• Solomon Exam Prep Digital Flashcards: interactive true/false and definitions flashcards that can be organized by chapter and customized to target the terms and concepts you need to study more.

Teach the content to someone else. To be well-prepared for a securities licensing exam, candidates must truly understand the content. What better way to check your understanding than to teach the content to another person? Becoming the teacher to a friend or family member is a highly effective learning technique. This list of study tips for learners with ADHD includes talking about the concepts aloud to yourself or others. Even if you don’t have a study buddy or captive family member to lecture to, imagine that you’re teaching a course on the material and write up a lesson plan. Deliver your lesson to an empty room if need be, but the act of trying to explain the material out loud is a great way to confirm which areas you have a strong command of and which you need to study further.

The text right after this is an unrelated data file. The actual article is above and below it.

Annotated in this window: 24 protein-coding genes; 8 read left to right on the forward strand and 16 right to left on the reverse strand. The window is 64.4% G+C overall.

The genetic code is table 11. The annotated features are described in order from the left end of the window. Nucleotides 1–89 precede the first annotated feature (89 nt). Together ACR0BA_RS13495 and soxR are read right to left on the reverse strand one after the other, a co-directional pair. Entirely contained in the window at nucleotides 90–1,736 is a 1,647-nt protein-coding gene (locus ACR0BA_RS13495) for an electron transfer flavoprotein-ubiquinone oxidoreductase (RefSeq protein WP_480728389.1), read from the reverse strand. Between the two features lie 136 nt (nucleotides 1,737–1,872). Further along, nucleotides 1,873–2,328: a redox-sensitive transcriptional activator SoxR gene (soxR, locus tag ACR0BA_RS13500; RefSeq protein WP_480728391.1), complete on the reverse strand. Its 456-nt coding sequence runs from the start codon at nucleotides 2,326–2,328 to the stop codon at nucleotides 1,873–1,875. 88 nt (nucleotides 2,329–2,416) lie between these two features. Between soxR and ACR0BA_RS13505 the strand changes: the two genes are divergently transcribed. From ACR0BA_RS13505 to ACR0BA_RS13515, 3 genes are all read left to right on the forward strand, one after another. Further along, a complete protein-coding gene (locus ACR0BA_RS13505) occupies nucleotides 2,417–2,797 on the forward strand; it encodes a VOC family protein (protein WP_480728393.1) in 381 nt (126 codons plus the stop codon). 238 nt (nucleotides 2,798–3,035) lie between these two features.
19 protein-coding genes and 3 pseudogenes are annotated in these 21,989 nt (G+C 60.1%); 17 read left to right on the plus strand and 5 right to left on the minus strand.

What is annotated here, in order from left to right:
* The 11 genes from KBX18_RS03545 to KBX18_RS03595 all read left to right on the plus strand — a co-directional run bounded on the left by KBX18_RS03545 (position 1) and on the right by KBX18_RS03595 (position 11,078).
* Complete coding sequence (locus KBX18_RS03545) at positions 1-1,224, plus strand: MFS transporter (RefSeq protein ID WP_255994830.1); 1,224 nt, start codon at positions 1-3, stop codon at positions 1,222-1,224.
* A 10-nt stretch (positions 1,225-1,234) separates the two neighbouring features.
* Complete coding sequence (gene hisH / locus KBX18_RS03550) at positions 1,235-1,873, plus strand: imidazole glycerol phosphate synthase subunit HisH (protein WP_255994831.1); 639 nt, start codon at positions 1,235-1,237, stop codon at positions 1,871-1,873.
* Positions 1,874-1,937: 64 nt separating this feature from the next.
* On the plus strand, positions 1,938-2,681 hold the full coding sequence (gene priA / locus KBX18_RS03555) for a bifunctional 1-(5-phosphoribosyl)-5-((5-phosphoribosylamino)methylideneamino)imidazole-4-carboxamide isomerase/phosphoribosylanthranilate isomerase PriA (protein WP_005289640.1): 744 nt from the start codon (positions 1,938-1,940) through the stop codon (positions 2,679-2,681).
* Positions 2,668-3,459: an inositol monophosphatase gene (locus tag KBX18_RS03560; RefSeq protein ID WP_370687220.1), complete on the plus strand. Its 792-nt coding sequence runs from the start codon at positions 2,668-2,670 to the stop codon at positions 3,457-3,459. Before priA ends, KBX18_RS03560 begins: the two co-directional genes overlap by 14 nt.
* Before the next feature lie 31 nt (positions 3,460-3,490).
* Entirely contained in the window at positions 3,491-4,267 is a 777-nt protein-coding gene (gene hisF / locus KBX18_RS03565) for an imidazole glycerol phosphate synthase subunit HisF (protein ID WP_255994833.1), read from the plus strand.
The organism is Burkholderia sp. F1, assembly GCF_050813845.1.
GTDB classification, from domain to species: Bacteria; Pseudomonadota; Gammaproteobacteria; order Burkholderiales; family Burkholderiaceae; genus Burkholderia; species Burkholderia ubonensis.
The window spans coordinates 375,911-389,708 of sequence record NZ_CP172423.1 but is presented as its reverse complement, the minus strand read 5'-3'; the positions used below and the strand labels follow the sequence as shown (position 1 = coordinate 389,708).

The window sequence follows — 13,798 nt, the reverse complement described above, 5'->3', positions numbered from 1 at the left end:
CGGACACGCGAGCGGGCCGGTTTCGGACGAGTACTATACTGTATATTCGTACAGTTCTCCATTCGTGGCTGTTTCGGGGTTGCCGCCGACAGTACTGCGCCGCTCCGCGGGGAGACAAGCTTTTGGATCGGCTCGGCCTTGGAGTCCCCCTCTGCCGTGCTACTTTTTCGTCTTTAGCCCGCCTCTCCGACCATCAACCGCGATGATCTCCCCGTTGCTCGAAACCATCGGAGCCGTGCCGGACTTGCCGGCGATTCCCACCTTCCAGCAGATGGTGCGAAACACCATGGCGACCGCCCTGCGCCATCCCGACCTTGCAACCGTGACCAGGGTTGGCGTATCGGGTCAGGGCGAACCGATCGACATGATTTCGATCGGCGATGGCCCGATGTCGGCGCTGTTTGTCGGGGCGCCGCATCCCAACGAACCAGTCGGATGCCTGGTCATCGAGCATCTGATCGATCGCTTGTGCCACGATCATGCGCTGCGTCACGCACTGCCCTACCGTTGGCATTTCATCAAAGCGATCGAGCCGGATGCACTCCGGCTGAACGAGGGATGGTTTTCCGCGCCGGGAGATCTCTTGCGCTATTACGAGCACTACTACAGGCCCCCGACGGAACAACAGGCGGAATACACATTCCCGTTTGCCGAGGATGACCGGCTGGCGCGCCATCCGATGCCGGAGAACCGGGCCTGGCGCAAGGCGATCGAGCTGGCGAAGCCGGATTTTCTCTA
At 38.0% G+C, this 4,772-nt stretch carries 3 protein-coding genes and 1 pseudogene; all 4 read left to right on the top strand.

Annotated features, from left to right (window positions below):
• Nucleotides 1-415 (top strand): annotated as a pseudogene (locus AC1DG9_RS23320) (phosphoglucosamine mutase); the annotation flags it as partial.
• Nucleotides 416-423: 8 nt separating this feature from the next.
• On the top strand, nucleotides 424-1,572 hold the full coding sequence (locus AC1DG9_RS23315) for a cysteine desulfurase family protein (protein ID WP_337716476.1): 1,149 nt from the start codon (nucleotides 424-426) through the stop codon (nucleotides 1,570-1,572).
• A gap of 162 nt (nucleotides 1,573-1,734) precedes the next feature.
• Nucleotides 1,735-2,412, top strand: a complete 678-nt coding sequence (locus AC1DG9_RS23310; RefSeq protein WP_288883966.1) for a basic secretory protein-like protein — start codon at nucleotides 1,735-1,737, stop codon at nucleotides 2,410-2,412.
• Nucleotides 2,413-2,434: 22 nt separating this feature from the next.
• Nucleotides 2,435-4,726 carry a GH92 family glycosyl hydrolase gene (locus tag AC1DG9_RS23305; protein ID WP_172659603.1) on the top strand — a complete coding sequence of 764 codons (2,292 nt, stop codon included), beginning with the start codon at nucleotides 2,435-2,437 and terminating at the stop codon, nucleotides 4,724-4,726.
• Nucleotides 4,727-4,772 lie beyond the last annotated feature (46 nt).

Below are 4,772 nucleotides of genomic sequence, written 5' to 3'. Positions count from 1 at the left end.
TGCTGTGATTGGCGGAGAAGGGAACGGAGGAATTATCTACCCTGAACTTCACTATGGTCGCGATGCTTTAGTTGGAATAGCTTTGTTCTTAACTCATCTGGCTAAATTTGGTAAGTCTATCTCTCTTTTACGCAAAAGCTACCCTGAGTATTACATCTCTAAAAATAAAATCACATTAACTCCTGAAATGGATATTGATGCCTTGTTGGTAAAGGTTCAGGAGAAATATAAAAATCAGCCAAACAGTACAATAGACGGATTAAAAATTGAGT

Pandemic Study Tip: Practice With a Mask

Since Prometric test centers now require test-takers to wear a mask when taking a securities exam Continue reading

Since Prometric test centers now require test-takers to wear a mask when taking a securities exam, Solomon Exam Prep recommends that individuals studying for a securities licensing exam — such as the SIE, the Series 7 or the Series 65 — take at least one practice exam at home wearing a mask. Solomon Exam Prep’s Exam Simulator offers quizzes and timed and untimed practice exams. Wearing a mask while using the Solomon Exam Simulator will better simulate the pandemic test center experience and help you prepare for your exam.

Solomon Exam Prep, a leader in FINRA, MSRB, NASAA and NFA securities licensing exams, has helped thousands pass the SIE and the Series 3, 6, 7, 14, 22, 24, 26, 27, 28, 50, 51, 52, 53, 54, 63, 65, 66, 79, 82 and 99.

Solomon Live Web Classes Coming Soon….